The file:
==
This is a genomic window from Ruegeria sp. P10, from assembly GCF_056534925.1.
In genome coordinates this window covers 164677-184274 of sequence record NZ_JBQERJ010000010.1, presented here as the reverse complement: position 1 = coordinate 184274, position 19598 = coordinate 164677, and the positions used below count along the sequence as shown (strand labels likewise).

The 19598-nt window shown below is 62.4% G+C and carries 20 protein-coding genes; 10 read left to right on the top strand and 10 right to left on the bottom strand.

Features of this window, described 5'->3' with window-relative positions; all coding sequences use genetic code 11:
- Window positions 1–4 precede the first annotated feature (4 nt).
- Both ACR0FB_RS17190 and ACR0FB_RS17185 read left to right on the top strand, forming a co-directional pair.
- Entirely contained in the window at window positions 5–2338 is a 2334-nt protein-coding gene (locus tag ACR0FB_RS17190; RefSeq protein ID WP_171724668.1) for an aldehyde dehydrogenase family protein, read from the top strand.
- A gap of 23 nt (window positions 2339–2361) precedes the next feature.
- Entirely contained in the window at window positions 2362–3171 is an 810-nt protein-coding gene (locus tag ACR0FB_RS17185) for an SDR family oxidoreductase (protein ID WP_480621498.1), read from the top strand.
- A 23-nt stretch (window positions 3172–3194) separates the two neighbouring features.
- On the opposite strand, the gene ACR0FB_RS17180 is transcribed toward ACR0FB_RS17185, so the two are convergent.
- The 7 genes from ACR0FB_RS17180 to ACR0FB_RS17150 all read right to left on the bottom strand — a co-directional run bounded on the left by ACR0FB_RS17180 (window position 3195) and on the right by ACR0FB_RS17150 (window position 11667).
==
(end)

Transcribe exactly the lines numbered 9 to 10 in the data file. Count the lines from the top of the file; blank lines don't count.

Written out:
- Entirely contained in the window at window positions 2362–3171 is an 810-nt protein-coding gene (locus tag ACR0FB_RS17185) for an SDR family oxidoreductase (protein ID WP_480621498.1), read from the top strand.
- A 23-nt stretch (window positions 3172–3194) separates the two neighbouring features.